Editorial: Nuclear energy makes its own money | TribLIVE.com
Editorials

Editorial: Nuclear energy makes its own money

1143291_web1_ptr-3MileIslandA-032819
The Three Mile Island nuclear power plant is nestled on an island in the middle of the Susquehanna River in Middletown, Pa.

Think about Pennsylvania and energy and you might think coal or natural gas.

But the state really shines when it comes to nuclear. According to the U.S. Energy Information Administration, Pennsylvania is second only to Illinois when it comes to nuclear power. What lights up most of our homes is nuclear power. Pennsylvania makes so much electricity from nuclear energy that much of it is exported.

We may consume more natural gas (and produce more than any state but Texas), but nuclear edges it out in terms of electrical production, with coal a distant third.

But that might change. As of Wednesday, Exelon Corp. said it is making plans to start shuttering Three Mile Island on June 1.

Exelon and First Energy have been lobbying the Legislature for years to get the state to pass what many called a bailout. It was more like permission to get money directly from the users rather than a pool of money that would come from state coffers.

The request might make sense if you only looked at TMI. Was it losing money? Yes. But then, it was only working with one reactor after the famous 1979 incident that remains America’s biggest nuclear shake-up. It has almost all of the costs that the other four plants in Pennsylvania have, but can only produce half the energy.

But those other four plants are doing just fine. In fact, they are making about $600 million a year, according to state Rep. Eric Nelson, R-Hempfield. He is happy to support nuclear energy. He just doesn’t want to authorize a de facto tax passed along to electric customers at an estimate of nearly $1 billion annually.

The Environmental Defense Fund is also opposed. Andrew Williams, director of regulatory and legislative affairs, sees nuclear as an important part of producing clean energy in Pennsylvania, but would rather see investment in lowering regional greenhouse gas emissions through a mix of sources, including nuclear and, yes, even coal.

Closing TMI makes business sense but it has to be separated from support for nuclear energy overall, and there is no reason that Pennsylvanians should foot the bill for companies that are already making huge profits and exporting energy. Do we really believe they will take their $600 million ball and go home?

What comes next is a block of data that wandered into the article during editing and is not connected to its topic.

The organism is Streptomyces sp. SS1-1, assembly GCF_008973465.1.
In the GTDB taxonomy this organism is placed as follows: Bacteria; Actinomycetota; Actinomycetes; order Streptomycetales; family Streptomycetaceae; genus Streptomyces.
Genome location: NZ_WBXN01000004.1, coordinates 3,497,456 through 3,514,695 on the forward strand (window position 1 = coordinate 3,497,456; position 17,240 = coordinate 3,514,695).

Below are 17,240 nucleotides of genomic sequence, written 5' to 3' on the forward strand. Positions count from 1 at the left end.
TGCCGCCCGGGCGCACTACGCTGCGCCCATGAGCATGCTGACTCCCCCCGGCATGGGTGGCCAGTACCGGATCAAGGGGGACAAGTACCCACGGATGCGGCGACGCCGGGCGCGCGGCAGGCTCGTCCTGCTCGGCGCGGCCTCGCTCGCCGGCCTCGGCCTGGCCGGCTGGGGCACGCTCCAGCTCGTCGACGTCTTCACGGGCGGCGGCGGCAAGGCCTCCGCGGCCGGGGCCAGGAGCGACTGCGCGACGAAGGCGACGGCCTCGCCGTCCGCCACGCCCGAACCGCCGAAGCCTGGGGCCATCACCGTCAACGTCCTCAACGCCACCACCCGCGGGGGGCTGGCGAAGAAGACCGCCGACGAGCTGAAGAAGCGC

Maybe home is where we should look. Exelon is helmed in Illinois, where similar legislation was passed in 2016 regarding two facilities. In February, Exelon threatened closure of three other Illinois nuclear plants.

Categories: Opinion | Editorials
TribLIVE commenting policy

You are solely responsible for your comments and by using TribLive.com you agree to our Terms of Service.

We moderate comments. Our goal is to provide substantive commentary for a general readership. By screening submissions, we provide a space where readers can share intelligent and informed commentary that enhances the quality of our news and information.

While most comments will be posted if they are on-topic and not abusive, moderating decisions are subjective. We will make them as carefully and consistently as we can. Because of the volume of reader comments, we cannot review individual moderation decisions with readers.

We value thoughtful comments representing a range of views that make their point quickly and politely. We make an effort to protect discussions from repeated comments either by the same reader or different readers

We follow the same standards for taste as the daily newspaper. A few things we won't tolerate: personal attacks, obscenity, vulgarity, profanity (including expletives and letters followed by dashes), commercial promotion, impersonations, incoherence, proselytizing and SHOUTING. Don't include URLs to Web sites.

We do not edit comments. They are either approved or deleted. We reserve the right to edit a comment that is quoted or excerpted in an article. In this case, we may fix spelling and punctuation.

We welcome strong opinions and criticism of our work, but we don't want comments to become bogged down with discussions of our policies and we will moderate accordingly.

We appreciate it when readers and people quoted in articles or blog posts point out errors of fact or emphasis and will investigate all assertions. But these suggestions should be sent via e-mail. To avoid distracting other readers, we won't publish comments that suggest a correction. Instead, corrections will be made in a blog post or in an article.